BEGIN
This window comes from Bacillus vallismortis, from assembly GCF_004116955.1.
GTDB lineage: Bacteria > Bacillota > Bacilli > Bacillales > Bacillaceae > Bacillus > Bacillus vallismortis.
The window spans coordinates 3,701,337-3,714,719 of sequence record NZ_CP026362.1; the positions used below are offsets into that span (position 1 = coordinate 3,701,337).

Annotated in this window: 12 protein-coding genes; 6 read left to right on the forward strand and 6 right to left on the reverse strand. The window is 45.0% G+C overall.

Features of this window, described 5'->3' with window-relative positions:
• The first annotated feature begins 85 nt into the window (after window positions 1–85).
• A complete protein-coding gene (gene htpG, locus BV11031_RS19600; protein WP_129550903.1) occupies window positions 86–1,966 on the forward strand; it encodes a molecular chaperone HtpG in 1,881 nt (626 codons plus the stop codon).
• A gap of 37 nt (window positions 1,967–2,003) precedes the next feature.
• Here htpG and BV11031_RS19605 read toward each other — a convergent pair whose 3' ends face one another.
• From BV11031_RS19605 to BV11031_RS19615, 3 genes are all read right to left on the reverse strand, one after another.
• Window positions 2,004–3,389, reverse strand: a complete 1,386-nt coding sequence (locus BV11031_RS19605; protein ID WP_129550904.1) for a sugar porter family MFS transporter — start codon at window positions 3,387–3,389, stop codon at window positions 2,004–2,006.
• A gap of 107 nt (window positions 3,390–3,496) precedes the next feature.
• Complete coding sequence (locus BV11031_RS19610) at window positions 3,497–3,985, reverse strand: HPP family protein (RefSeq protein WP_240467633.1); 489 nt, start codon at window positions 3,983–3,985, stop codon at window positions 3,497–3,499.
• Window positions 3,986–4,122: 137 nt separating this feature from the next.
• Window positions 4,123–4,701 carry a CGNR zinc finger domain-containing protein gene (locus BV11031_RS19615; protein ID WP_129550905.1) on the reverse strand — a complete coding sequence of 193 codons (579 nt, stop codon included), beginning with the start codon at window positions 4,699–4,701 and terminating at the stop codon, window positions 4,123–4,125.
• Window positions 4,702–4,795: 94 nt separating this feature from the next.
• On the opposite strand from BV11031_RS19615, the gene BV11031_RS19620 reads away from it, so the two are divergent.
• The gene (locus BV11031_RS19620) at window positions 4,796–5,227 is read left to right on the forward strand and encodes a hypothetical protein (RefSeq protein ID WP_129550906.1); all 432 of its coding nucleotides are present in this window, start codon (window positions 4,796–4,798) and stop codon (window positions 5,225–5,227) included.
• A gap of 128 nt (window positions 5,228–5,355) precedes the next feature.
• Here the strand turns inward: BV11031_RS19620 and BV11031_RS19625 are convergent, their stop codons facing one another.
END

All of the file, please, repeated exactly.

This window comes from Bacillus vallismortis, from assembly GCF_004116955.1.
GTDB lineage: Bacteria > Bacillota > Bacilli > Bacillales > Bacillaceae > Bacillus > Bacillus vallismortis.
The window spans coordinates 3,701,337-3,714,719 of sequence record NZ_CP026362.1; the positions used below are offsets into that span (position 1 = coordinate 3,701,337).

Annotated in this window: 12 protein-coding genes; 6 read left to right on the forward strand and 6 right to left on the reverse strand. The window is 45.0% G+C overall.

Features of this window, described 5'->3' with window-relative positions:
• The first annotated feature begins 85 nt into the window (after window positions 1–85).
• A complete protein-coding gene (gene htpG, locus BV11031_RS19600; protein WP_129550903.1) occupies window positions 86–1,966 on the forward strand; it encodes a molecular chaperone HtpG in 1,881 nt (626 codons plus the stop codon).
• A gap of 37 nt (window positions 1,967–2,003) precedes the next feature.
• Here htpG and BV11031_RS19605 read toward each other — a convergent pair whose 3' ends face one another.
• From BV11031_RS19605 to BV11031_RS19615, 3 genes are all read right to left on the reverse strand, one after another.
• Window positions 2,004–3,389, reverse strand: a complete 1,386-nt coding sequence (locus BV11031_RS19605; protein ID WP_129550904.1) for a sugar porter family MFS transporter — start codon at window positions 3,387–3,389, stop codon at window positions 2,004–2,006.
• A gap of 107 nt (window positions 3,390–3,496) precedes the next feature.
• Complete coding sequence (locus BV11031_RS19610) at window positions 3,497–3,985, reverse strand: HPP family protein (RefSeq protein WP_240467633.1); 489 nt, start codon at window positions 3,983–3,985, stop codon at window positions 3,497–3,499.
• Window positions 3,986–4,122: 137 nt separating this feature from the next.
• Window positions 4,123–4,701 carry a CGNR zinc finger domain-containing protein gene (locus BV11031_RS19615; protein ID WP_129550905.1) on the reverse strand — a complete coding sequence of 193 codons (579 nt, stop codon included), beginning with the start codon at window positions 4,699–4,701 and terminating at the stop codon, window positions 4,123–4,125.
• Window positions 4,702–4,795: 94 nt separating this feature from the next.
• On the opposite strand from BV11031_RS19615, the gene BV11031_RS19620 reads away from it, so the two are divergent.
• The gene (locus BV11031_RS19620) at window positions 4,796–5,227 is read left to right on the forward strand and encodes a hypothetical protein (RefSeq protein ID WP_129550906.1); all 432 of its coding nucleotides are present in this window, start codon (window positions 4,796–4,798) and stop codon (window positions 5,225–5,227) included.
• A gap of 128 nt (window positions 5,228–5,355) precedes the next feature.
• Here the strand turns inward: BV11031_RS19620 and BV11031_RS19625 are convergent, their stop codons facing one another.